Queen Victoria’s Children episode 3 – Princes Will Be Princes – This final episode focuses on Victoria’s relationship with her sons and how, after Albert’s death, they struggled to live up to his model of purity. It explores Victoria’s difficult relationship with her eldest son Bertie, whom she blamed for Albert’s death, believing his sexual indiscretions to have fatally weakened her husband.
It also examines her relationship with her son Leopold, the physically weak but spirited haemophiliac who put up the most determined effort to break free from his mother’s control. Ultimately, the idea of monarchy based on purity is put to the test as the philandering Bertie comes to the throne.
Queen Victoria and Prince Albert shared a passionate marriage. Behind closed doors, royal domestic life often seemed like a battlefield.In a 60-year family saga, this three-part series explores the reign of Victoria through her personal relationships with her husband and her nine children. It is a story of manipulation, conflict, intimidation, emotional blackmail, and fevered attempts by her children to escape the clutches of their domineering and needy mother.
The series uses a wealth of written material and photos left by Victoria, Albert and their children, including letters, diaries, memoirs and journals, to bring the subject and characters to life.
Queen Victoria’s Children episode 3 – Princes Will Be Princes…
Victoria was Queen of the United Kingdom of Great Britain and Ireland from 20 June 1837 until her death. Known as the Victorian era, her reign of 63 years and seven months was longer than that of any of her predecessors. It was a period of industrial, political, scientific, and military change within the United Kingdom, and was marked by a great expansion of the British Empire. In 1876, Parliament voted her the additional title of Empress of India.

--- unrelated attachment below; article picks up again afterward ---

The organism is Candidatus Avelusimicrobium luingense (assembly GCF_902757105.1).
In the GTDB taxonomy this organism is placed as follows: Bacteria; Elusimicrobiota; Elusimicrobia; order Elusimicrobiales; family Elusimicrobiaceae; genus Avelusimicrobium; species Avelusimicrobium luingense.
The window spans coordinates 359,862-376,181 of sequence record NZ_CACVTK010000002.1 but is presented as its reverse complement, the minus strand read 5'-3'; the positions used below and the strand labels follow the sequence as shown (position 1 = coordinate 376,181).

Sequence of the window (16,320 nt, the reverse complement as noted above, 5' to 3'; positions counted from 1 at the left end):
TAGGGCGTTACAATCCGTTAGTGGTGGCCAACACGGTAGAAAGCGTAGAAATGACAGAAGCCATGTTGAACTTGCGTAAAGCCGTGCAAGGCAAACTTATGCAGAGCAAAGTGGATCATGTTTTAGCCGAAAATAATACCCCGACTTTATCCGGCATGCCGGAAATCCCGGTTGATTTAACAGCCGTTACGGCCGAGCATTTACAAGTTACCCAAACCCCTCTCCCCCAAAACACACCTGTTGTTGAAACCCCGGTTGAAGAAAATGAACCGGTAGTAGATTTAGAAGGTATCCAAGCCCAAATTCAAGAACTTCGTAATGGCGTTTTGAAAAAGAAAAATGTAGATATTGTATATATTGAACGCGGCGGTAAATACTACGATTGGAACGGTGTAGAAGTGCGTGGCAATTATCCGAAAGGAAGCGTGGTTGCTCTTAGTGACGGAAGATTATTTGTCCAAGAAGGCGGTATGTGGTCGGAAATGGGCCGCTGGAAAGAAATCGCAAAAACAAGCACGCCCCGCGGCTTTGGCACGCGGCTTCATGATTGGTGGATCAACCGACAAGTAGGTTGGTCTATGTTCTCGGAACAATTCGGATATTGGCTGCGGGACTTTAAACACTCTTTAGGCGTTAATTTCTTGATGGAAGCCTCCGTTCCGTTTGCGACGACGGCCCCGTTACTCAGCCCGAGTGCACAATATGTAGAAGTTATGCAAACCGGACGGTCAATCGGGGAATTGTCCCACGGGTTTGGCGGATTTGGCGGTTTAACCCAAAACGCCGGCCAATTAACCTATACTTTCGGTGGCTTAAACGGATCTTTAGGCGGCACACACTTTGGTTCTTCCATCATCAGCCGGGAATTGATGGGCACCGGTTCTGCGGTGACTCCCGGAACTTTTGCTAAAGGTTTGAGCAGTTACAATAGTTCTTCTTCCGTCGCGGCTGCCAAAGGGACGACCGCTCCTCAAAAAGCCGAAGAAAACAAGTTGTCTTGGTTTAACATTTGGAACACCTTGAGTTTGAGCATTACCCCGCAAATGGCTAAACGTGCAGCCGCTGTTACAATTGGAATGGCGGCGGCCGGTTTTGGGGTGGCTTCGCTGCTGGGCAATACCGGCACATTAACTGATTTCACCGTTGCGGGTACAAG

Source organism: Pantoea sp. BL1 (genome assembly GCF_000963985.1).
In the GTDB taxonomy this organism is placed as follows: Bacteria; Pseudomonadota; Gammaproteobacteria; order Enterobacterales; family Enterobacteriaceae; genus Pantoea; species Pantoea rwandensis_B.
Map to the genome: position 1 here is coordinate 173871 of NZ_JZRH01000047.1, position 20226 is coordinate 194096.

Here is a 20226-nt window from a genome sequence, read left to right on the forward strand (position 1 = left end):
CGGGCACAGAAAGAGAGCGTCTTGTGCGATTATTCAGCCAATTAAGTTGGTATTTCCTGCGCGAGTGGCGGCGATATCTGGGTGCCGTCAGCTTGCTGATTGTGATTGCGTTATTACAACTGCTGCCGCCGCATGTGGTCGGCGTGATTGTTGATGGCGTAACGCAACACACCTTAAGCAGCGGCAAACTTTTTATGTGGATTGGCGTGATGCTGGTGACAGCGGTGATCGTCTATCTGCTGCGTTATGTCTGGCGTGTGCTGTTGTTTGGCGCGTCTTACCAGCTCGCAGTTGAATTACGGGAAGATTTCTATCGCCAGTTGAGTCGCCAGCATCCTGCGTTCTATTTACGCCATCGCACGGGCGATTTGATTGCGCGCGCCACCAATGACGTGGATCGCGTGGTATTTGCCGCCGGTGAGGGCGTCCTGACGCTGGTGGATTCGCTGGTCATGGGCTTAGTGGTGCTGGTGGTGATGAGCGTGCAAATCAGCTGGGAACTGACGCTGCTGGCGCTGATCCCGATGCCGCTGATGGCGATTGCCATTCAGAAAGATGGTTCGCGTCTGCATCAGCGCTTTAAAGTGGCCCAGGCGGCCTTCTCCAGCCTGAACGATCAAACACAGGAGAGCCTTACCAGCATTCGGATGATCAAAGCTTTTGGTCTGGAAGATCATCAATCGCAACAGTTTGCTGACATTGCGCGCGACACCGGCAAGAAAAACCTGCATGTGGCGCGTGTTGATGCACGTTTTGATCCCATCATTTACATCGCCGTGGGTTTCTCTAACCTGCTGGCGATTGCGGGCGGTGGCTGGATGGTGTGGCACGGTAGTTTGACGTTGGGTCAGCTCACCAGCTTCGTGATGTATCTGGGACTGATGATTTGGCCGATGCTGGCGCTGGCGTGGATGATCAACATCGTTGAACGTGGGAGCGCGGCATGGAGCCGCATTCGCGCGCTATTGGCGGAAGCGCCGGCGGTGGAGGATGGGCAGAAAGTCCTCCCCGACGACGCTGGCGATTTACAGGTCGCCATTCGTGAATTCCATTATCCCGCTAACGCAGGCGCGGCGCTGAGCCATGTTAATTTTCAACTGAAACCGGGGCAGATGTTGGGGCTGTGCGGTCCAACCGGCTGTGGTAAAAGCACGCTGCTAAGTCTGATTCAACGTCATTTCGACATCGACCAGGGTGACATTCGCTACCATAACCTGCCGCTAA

Victoria was the daughter of Prince Edward, Duke of Kent and Strathearn (the fourth son of King George III), and Princess Victoria of Saxe-Coburg-Saalfeld. After both the Duke and his father died in 1820, she was raised under close supervision by her mother and her comptroller, John Conroy. She inherited the throne aged 18 after her father’s three elder brothers died without surviving legitimate issue. Though a constitutional monarch, privately, Victoria attempted to influence government policy and ministerial appointments; publicly, she became a national icon who was identified with strict standards of personal morality.
Victoria married her first cousin Prince Albert of Saxe-Coburg and Gotha in 1840. Their children married into royal and noble families across the continent, earning Victoria the sobriquet “the grandmother of Europe” and spreading haemophilia in European royalty. After Albert’s death in 1861, Victoria plunged into deep mourning and avoided public appearances. As a result of her seclusion, republicanism in the United Kingdom temporarily gained strength, but in the latter half of her reign, her popularity recovered. Her Golden and Diamond Jubilees were times of public celebration. She died on the Isle of Wight in 1901. The last British monarch of the House of Hanover, she was succeeded by her son Edward VII of the House of Saxe-Coburg and Gotha.